Volastra’s Strong Year Continues with Microsoft Deal and Extended Seed Financing

Charles Hugh-Jones

CEO Charles Hugh-Jones (Volastra)

Oncology startup Volastra Therapeutics is having a busy morning. The New York-based company inked a deal with Microsoft to develop unique digital pathology tools for oncology and also announced its seed funding round was extended from $12 million to $44 million.

The additional funds will support the continued build-out of Volastra’s technology platform, which exploits unique insights into chromosomal instability (CIN) to rapidly identify and validate novel targets to block metastasis. Pfizer veteran Charles Hugh-Jones, chief executive officer of Volastra, said the financing places the company in a position of strength that will allow it to advance its “bold vision to change the treatment paradigm for patients with metastatic cancers.” 

Volastra noted that more than 350,000 people in the United States alone are diagnosed with metastatic cancer. Of those patients, less than one-third respond to targeted or immuno-therapies, which makes metastasis one of the most pressing unsolved challenges in cancer.

The company uses an extensive library of organoids developed from metastatic cancer samples to understand the spread of tumors and develop therapeutic strategies to target chromosomal instability during the process of metastasis. This platform enables Volastra to perform rigorous target validation, to advance first-in-class clinical candidates, and to identify biomarkers to stratify patients for clinical trials, according to the company.

The seed funding extension was supported by new investors Vida Ventures and Catalio Capital Management. They joined with other investors that include Polaris Partners, Droia Ventures, ARCH Venture Partners, and Quark Venture.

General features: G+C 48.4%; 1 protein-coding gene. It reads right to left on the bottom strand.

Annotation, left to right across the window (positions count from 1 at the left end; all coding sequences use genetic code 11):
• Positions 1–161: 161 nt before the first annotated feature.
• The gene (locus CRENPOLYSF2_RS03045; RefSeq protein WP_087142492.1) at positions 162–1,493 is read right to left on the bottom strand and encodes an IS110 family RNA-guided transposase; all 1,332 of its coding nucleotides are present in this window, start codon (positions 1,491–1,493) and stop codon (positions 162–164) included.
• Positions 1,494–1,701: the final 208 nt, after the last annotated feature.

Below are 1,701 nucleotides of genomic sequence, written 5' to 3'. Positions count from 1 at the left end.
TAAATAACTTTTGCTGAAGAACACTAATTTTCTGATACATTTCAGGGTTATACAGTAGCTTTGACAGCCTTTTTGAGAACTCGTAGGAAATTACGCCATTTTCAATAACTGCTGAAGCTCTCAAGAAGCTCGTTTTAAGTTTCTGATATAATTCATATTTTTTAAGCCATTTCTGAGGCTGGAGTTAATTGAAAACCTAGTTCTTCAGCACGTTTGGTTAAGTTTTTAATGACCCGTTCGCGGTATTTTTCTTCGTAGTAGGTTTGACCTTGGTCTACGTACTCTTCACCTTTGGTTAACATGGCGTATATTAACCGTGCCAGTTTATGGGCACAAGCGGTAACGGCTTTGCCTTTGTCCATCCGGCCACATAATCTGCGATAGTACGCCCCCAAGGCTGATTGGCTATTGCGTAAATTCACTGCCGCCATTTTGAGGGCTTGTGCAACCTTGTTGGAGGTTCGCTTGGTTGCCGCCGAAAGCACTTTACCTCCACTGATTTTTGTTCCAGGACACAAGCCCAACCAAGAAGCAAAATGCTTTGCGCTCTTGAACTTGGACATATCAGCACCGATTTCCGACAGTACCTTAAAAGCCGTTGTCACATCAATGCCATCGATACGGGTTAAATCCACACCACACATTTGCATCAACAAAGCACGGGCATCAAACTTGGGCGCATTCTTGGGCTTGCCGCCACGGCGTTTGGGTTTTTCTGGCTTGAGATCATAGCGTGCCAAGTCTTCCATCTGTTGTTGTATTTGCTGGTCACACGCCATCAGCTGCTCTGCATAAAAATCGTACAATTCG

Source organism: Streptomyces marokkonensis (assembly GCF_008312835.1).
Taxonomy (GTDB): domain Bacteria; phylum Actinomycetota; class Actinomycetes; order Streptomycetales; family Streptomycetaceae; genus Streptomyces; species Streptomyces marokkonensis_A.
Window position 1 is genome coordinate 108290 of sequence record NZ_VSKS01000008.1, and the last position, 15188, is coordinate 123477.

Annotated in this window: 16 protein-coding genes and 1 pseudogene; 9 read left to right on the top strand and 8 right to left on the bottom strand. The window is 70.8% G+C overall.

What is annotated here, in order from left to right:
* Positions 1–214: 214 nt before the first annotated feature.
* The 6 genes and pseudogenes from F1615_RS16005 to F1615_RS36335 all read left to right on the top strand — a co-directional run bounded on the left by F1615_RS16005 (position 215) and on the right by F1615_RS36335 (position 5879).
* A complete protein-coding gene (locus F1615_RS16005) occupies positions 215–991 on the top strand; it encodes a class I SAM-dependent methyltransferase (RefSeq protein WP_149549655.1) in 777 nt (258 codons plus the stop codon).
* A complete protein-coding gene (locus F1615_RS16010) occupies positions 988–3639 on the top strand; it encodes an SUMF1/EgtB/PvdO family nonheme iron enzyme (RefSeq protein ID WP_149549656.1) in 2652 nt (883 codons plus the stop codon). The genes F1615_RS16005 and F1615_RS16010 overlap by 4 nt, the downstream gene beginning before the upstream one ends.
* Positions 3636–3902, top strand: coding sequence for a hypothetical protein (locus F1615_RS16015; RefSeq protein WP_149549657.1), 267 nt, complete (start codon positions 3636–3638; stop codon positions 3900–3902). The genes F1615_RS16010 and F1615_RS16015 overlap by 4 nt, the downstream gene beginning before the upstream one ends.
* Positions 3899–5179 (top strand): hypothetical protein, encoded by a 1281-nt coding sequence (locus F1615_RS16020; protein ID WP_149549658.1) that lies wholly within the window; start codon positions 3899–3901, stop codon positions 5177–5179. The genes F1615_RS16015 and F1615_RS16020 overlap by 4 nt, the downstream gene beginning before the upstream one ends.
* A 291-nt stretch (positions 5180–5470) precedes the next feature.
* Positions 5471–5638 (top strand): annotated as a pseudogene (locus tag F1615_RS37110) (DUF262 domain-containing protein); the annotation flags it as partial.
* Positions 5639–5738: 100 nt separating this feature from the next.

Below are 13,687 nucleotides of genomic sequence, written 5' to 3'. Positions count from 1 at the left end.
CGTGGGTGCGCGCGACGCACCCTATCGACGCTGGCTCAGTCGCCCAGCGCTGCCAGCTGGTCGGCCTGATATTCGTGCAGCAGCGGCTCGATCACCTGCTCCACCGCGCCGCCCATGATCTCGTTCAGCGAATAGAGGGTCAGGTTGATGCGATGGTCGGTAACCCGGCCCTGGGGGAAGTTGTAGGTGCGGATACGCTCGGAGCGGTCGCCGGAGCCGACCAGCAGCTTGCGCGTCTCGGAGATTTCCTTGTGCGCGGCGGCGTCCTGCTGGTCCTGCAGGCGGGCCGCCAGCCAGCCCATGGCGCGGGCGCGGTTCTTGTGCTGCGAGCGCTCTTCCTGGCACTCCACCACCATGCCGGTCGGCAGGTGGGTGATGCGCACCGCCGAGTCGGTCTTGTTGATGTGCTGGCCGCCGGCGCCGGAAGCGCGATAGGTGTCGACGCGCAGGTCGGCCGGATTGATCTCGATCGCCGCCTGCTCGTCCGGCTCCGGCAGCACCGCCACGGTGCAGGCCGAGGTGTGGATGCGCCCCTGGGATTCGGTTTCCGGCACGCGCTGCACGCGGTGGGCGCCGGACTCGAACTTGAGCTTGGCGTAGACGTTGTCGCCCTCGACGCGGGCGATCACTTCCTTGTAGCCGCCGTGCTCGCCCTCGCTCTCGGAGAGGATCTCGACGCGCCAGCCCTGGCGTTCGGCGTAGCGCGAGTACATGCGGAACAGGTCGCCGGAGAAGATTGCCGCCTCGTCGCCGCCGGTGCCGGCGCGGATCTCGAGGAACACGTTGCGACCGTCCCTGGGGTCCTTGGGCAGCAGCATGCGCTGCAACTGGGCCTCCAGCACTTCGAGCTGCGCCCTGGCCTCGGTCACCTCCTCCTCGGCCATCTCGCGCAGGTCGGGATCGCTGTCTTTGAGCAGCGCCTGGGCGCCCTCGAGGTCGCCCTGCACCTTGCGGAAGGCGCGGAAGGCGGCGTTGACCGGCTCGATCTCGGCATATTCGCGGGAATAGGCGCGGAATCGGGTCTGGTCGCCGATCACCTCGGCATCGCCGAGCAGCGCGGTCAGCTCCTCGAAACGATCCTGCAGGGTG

“The support of our new and existing investors reflects the increasing interest around CIN as a core driver in cancer biology,” Hugh-Jones, who joined New York-based Volastra as CEO last year after serving as chief medical officer at Allergan, said in a statement.

CIN was identified by Volastra’s scientific founders as a key driver of metastatic cancer. The company is developing proprietary computational and experimental approaches to understand CIN biology and drive drug discovery. Among Volastra’s tools is a proprietary technology suite to bulk-measure and exploit vulnerabilities in chromosomally unstable cancer cells, according to the company. 

Since its launch last year, Volastra has not only been busy developing its technology, but also forging relationships with other companies that can help advance oncology research.

Last month, the company announced a partnership with Dewpoint Therapeutics to discover novel molecules capable of blocking immuno-suppressive signaling in CIN-high tumors. In CIN-high cells, chronic pro-inflammatory signaling can suppress the intrinsic immune response, promoting treatment resistance and progression and driving metastasis, the companies said in a joint statement. The Volastra-Dewpoint collaboration is focused on selectively blocking the formation of a condensate in which this signaling occurs.

This morning, the partnership with Microsoft was announced. Volastra will harness the big data capabilities of Microsoft and develop algorithms that identify markers correlating with tumor metastatic behaviors. Volastra said the collaboration will develop automated machine learning tools capable of rapidly and accurately integrating insights across multiple datasets, including pathology slides and three-dimensional tumor-derived organoids.

Desney Tan, Managing Director of Microsoft Health Futures said advanced computation offers “tremendous promise” in the fields of medical diagnostics and drug discovery. 

“The collaboration with Volastra will lead to potential advances in the development of therapies to prevent and treat cancer metastasis," said Tan. "We look forward to continued collaboration with Volastra to deliver solutions for the computational life sciences community.” 

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